• Once your LLC is registered, you can update your business website with a new domain name and host if necessary, order new business cards, and make other changes as needed to reflect the name of your new LLC. 

Deciding When to Create an LLC

It can be challenging for small business owners to decide when to form a legal business entity and determine the type of entity to form. Because incorporating carries effort and cost, many entrepreneurs avoid doing so until the business is successful.

Creating an LLC protects your personal assets in the event that your business is sued. While you may think this can't happen to you, it's important to shield against any potential liability. For example, a catering company could be blamed for a case of food poisoning or an app developer could accidentally spread a computer virus. 

S corporations are designed to be advantageous for small businesses. This type of entity doesn't usually need to pay corporate taxes. With a sole proprietorship, the business is not a separate entity from its owner. An S corporation can also benefit from this structure, known as pass-through taxation. This creates less paperwork and easier tax planning.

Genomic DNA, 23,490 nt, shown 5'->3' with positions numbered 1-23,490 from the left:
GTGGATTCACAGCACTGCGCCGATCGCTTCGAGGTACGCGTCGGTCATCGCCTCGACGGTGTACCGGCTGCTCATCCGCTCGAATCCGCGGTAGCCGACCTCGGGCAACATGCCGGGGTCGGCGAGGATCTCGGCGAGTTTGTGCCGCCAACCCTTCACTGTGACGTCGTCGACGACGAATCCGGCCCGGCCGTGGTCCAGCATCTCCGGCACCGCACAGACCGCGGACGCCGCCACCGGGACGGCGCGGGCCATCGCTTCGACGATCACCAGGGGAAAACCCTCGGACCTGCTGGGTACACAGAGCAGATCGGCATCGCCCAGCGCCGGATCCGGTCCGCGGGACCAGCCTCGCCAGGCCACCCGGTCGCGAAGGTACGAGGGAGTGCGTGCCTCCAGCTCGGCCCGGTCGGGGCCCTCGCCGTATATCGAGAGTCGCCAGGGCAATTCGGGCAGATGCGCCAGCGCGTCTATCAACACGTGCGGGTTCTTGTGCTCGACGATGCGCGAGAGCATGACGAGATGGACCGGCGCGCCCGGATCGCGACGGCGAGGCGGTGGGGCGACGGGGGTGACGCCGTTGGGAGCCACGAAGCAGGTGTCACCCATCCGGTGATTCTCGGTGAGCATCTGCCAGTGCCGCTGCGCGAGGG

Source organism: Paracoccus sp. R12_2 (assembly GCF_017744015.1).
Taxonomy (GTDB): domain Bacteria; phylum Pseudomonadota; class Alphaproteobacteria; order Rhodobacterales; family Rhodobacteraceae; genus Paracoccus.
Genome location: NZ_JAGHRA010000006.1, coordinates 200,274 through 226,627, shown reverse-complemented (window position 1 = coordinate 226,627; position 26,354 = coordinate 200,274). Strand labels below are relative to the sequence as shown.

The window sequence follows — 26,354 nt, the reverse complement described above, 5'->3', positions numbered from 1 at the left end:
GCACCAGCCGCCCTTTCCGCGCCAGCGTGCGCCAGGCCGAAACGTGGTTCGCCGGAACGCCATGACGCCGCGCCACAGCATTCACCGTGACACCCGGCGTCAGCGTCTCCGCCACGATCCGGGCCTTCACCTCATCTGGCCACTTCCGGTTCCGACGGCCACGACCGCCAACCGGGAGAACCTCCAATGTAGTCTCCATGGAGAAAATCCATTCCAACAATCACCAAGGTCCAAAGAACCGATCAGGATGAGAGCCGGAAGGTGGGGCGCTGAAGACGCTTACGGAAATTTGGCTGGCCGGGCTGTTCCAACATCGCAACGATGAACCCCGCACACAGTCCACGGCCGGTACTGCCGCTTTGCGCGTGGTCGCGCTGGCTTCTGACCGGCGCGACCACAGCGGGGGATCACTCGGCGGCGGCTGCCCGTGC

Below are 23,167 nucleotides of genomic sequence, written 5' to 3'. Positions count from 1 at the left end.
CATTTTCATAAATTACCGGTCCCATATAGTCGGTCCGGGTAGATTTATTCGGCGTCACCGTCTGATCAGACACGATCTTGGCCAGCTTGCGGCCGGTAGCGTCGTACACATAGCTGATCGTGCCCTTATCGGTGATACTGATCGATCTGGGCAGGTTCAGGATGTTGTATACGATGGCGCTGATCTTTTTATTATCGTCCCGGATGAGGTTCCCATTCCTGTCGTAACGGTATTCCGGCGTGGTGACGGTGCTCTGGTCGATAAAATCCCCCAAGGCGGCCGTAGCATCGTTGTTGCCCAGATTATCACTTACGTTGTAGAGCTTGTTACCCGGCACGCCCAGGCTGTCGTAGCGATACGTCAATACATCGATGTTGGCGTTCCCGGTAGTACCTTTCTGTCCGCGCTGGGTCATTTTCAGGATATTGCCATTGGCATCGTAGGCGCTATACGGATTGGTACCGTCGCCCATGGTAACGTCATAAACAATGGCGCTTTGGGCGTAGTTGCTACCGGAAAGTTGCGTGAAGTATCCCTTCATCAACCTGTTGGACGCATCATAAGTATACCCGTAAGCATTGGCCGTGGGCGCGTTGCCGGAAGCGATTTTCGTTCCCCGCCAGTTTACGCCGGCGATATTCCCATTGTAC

On the other hand, businesses that want to issue stock or that are growing quickly may want to set up a C corporation. While this structure is subject to corporate taxes, it can set up a board of directors and sell stock.

An LLC provides personal liability protection but also offers the pass-through tax structure of a sole proprietorship. This means that profits and losses are reported on the owner's personal tax return and thus not subject to corporate tax. However, if a member leaves the organization or dies, the LLC is dissolved in many states.

If you need help with deciding whether to create an LLC from your sole proprietorship, you can post your legal need on UpCounsel's marketplace. UpCounsel accepts only the top 5 percent of lawyers to its site. Lawyers on UpCounsel come from law schools such as Harvard Law and Yale Law and average 14 years of legal experience, including work with or on behalf of companies like Google, Menlo Ventures, and Airbnb.